GPs miss the first signs of cancer in a THIRD of cases
By Sophie Borland
More than a third of cancer patients were initially sent away by GPs who mistook their symptoms for minor ailments, a report has found.
Tens of thousands had to return to their family doctors at least four times before finally being referred to hospital.
And around a fifth were forced to wait longer than a month between the referral and hospital scans.
The findings, from a report by the Royal College of General Practitioners, will prompt concern that patients’ chances of beating cancer are being jeopardised because the illness is not being picked up early enough.
Britain’s cancer survival rates lag well behind those of many other Western countries.
Yesterday it emerged that they are even lower than in Slovenia and the Czech Republic.
Experts say GPs are struggling to diagnose cancer, as its first symptoms can be confused with other relatively minor ailments such as irritable bowel syndrome, tiredness or a cough.
Even when a family doctor suspects their patient has cancer, they may have to wait several weeks for a free slot for a hospital scan.
In some cases, it means that once the illness is finally diagnosed it has spread to other organs and is far more difficult to treat.
The study looked at the records of 19,000 cancer patients diagnosed between 2009 and 2010.
It found that 38 per cent saw their GP at least twice before being referred to a hospital specialist.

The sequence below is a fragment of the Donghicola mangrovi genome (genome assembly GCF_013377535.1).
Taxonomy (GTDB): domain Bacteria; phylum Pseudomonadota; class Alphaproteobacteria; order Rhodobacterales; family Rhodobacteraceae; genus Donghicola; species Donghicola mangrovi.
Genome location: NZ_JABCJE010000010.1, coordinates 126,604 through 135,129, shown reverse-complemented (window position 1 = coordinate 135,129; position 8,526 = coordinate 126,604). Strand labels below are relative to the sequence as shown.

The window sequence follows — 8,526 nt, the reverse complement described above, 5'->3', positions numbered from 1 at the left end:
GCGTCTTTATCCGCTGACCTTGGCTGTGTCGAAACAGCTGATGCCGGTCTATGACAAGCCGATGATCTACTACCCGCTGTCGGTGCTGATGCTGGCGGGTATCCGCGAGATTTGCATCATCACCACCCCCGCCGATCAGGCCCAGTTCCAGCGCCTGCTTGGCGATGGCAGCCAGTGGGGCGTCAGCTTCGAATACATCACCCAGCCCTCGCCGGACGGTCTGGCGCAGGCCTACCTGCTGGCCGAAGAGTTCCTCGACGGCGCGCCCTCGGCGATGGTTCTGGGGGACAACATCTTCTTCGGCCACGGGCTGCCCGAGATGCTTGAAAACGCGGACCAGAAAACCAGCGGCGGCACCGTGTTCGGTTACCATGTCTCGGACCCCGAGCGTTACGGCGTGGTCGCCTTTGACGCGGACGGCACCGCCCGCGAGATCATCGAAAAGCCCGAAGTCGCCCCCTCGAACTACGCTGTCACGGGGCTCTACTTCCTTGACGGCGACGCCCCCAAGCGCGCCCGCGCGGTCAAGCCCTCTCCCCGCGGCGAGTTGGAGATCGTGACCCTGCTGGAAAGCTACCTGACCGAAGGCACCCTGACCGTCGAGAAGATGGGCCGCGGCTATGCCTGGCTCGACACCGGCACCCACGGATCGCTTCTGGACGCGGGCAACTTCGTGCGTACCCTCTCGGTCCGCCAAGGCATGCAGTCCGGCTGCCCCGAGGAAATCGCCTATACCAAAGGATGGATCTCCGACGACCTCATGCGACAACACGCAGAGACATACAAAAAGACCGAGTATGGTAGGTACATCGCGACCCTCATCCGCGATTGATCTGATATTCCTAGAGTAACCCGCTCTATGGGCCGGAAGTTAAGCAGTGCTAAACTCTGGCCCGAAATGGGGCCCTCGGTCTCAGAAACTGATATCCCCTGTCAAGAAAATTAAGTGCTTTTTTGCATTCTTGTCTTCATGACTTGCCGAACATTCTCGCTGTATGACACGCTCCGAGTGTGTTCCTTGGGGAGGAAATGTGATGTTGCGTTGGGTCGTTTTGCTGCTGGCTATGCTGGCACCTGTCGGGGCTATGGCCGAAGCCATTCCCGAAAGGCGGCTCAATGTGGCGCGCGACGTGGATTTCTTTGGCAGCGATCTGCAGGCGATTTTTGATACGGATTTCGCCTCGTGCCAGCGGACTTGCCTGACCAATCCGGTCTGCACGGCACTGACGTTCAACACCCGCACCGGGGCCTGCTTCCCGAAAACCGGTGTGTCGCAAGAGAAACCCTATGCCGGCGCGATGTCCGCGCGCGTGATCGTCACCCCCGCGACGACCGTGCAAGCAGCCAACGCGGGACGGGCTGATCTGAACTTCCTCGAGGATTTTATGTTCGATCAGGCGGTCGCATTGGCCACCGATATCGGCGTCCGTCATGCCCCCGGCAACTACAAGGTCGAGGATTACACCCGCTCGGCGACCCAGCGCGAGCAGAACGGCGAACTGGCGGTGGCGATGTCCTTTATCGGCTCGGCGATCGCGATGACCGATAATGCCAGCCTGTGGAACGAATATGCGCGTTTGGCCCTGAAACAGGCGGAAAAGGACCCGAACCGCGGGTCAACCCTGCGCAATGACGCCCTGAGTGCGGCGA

This included 8 per cent – equivalent to 24,400 patients – who were forced to go back to their family doctor four or more times.
The cancers which appeared to be the most difficult to diagnose included those of the lung, ovary, pancreas and stomach.
The authors of the study pointed out that it is often very difficult for GPs to diagnose cancer as patients may have a variety of misleading symptoms.
One of the first signs of lung cancer is a cough for example, which may seem harmless, while ovarian cancer can lead to bloating which can be misdiagnosed as irritable bowel syndrome.
Mike Hobday, of Macmillan Cancer Support said: ‘Overall it is encouraging that the majority of patients visiting their GP are being referred to a specialist after only one or two consultations.
‘However, there are still far too many people who are visiting their GP five times or more before being sent for diagnostic tests. This is not good enough.
‘Early diagnosis can make a real difference cancer survival.
‘It is therefore no surprise that most of the cancers where over 20 per cent of patients had three or more consultations were highlighted in our recent report as having the lowest median survival times.’